No matter the distinction you articulate in your letter, using the incendiary word "Apartheid" to refer to Israel and its policies is unacceptable and shameful. Apartheid, that abhorrent and racist system in South Africa, has no bearing on Israeli policies. Not only are Israel's policies not racist, but the situation in the territories does not arise from Israeli intentions to oppress or repress Palestinians, but is a product of Palestinian rejection of Israel and the use of terror and violence against the Jewish state. Nothing illustrates the stark difference better than Israel's offer of withdrawal made at Camp David and its unilateral withdrawal from Gaza.

Your efforts in the letter to minimize the impact of your charge that American Jews control US Middle East policy are simply unconvincing. In both your book and in your many television and print interviews you have been feeding into conspiracy theories about excessive Jewish power and control. Considering the history of anti-Semitism, even in our great country, this is very dangerous stuff.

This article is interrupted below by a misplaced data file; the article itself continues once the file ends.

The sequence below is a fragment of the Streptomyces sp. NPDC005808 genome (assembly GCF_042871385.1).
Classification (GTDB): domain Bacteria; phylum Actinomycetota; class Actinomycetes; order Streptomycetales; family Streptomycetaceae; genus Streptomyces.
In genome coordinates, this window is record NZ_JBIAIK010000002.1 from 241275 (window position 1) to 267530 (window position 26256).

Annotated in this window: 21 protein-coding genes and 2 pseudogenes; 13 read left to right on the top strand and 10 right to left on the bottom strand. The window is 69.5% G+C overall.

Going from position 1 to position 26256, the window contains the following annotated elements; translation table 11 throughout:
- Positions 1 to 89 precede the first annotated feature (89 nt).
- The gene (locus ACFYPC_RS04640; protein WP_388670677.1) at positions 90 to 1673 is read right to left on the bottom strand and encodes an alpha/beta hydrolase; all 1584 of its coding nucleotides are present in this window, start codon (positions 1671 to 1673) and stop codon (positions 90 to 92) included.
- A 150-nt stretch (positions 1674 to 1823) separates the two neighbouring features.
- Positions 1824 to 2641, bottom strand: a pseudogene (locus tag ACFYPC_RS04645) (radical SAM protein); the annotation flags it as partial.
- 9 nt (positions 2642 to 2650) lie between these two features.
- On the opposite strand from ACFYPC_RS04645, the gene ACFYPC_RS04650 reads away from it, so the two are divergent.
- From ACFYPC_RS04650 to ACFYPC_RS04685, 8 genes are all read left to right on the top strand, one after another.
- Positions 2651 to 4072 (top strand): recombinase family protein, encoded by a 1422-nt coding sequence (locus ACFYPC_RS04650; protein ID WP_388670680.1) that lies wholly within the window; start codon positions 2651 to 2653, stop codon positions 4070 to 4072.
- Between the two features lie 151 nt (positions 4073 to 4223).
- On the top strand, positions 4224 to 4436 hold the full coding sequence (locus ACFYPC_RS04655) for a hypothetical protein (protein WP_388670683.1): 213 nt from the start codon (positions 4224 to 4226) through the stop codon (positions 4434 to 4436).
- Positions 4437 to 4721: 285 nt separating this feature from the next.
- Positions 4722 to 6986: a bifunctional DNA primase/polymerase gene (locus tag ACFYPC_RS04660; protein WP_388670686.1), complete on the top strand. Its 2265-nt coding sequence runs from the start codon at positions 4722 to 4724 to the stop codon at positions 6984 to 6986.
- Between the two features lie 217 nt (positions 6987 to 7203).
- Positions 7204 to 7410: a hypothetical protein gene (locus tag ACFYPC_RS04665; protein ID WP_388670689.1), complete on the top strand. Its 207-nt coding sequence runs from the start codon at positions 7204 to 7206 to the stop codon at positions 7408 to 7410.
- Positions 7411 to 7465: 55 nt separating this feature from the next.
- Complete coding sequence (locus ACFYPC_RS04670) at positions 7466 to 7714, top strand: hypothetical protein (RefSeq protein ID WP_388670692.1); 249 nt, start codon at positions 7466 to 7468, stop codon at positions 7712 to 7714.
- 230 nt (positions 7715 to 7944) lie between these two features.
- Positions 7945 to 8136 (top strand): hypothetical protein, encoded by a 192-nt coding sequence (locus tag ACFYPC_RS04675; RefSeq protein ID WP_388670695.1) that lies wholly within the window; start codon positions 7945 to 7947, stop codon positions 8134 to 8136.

To belatedly claim that you were really talking all along about Christian support for Israel, which you disrespectfully call "bias," neither repairs the damage of your accusations nor eases our concerns. Millions of American Christians support Israel because of their deeply felt religious beliefs and because they understand that Israel is a democracy, an ally of America, and on the front line to combat terror.

We continue to be distressed about the role you have taken upon yourself with regard to Israel and American Jews. Indeed, we know that the rabbis with whom you met in Phoenix are similarly distressed.

True sensitivity to Israel and American Jews would be demonstrated by ceasing these one-sided attacks and apologizing for damaging the good name of the State of Israel and the Jewish people.